5. No Associate Lecturer shall be paid a stipend by the University unless for a particular Associate Lecturer, after consultation with the Faculty Board or comparable authority concerned and with the approval of the Council, the General Board decides otherwise and determines the stipend to be paid and whether it shall be pensionable.
1. Every University officer has a right to raise any concerns, problems, or complaints relating to her or his appointment or employment, not being matters for which express provision is made elsewhere in Statutes and Ordinances.
2. The purpose of this Ordinance is to provide an appropriate means for University officers to seek redress of workplace concerns as informally, fairly and speedily as possible. Where after investigation a grievance is found to be vexatious or malicious, and without any reasonable foundation, disciplinary action may follow.
3. An officer may at any time withdraw a grievance or may agree that it has been resolved.
4. The ‘Responsible Person’ in relation to any particular officer shall for the purposes of this Ordinance be either (i) the Head or Director of the appropriate Department, Division of the Unified Administrative Service or other institution or the Chair of the Board, Syndicate, or other body which is chiefly concerned with the officer’s duties; or (ii) such other University officer as the secretary of the competent authority (as determined by Statute D I 1(b)) may determine. In cases of doubt, the secretary of the competent authority shall determine who is the Responsible Person.
Unless otherwise specified, the Responsible Person may delegate any duty prescribed by Ordinance or under any rule, code of practice, guidance or other provision made under Statute or Ordinance to a named person, provided that the written permission of the secretary of the competent authority to such delegation is obtained in each case, and references to the Responsible Person shall include reference to such other person as appropriate.
5. The expression ‘working day’ shall exclude weekends, public holidays, or any other day when the University Offices are closed.
6. If at any time during the Formal or Appeal Stage of this Grievance Procedure the aggrieved officer considers that any aspect of the process is subject to unreasonable delay, he or she may make a complaint in writing:
who shall investigate the alleged delay and respond in writing within five working days of receipt of the complaint. In exceptional circumstances where a complaint has been received, the person to whom the complaint is made may determine that another officer shall act as the Responsible Person or that an officer appointed to inquire into a grievance at the Appeal Stage shall be removed or replaced.
7. At the Informal and Formal stages of the Grievance Procedure the aggrieved officer and the person responsible for considering the grievance shall consider whether to refer the matter to mediation. The University’s internal mediation service may be used if desired. Participation in mediation is voluntary. Anything said or produced by either party to any mediation will be considered to be confidential and without prejudice.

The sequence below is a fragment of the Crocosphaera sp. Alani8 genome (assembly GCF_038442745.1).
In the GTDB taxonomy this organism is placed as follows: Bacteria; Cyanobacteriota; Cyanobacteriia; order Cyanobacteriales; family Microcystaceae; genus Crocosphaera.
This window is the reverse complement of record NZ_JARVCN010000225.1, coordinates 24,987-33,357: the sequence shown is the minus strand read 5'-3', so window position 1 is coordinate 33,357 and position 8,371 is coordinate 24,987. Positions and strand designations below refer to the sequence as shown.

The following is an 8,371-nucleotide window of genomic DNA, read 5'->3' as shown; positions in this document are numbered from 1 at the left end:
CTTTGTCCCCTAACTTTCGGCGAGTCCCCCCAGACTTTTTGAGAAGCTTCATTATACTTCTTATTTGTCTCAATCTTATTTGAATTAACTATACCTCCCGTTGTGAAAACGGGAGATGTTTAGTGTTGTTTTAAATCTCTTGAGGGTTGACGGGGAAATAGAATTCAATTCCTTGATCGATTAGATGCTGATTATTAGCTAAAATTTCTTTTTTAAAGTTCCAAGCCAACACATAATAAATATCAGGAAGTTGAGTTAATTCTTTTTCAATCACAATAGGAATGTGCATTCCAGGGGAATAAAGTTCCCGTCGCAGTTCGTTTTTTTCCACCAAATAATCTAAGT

8. Grievances should first be raised informally by the officer with the person to whom the officer is immediately responsible. Where the conduct of that person is the subject of the grievance, the aggrieved officer should raise the matter informally with a University officer senior to that person. It is expected that most grievances will be resolved at or before this stage.
9. If the grievance cannot be resolved by informal discussions, then the officer may make a written complaint to the Responsible Person. Where bullying or harassment is the subject matter of the grievance, the Responsible Person may, after consultation with the Human Resources Division, determine that the complaint be regarded as a complaint under the Dignity at Work Procedure if it is considered that this will offer a more appropriate means of addressing the officer’s concerns. Where such a determination is made, the officer may subsequently make a further written complaint to the Responsible Person if he or she is dissatisfied with the outcome of the Dignity at Work Procedure. A grievance cannot be considered under this procedure while a complaint is being considered under the Dignity at Work procedure in respect of the same subject matter.
10. If the grievance directly concerns the Responsible Person, the officer should write to the Director of Human Resources who, in consultation with the Chair of the Human Resources Committee (or, if the Director of Human Resources is the Responsible Person, the Chair of the Human Resources Committee), will appoint a person to act in place of the Responsible Person in the Formal Stage of the Grievance Procedure. Where such an appointment is to be made by the Director of Human Resources, he or she will act in consultation with the Chair of the Human Resources Committee.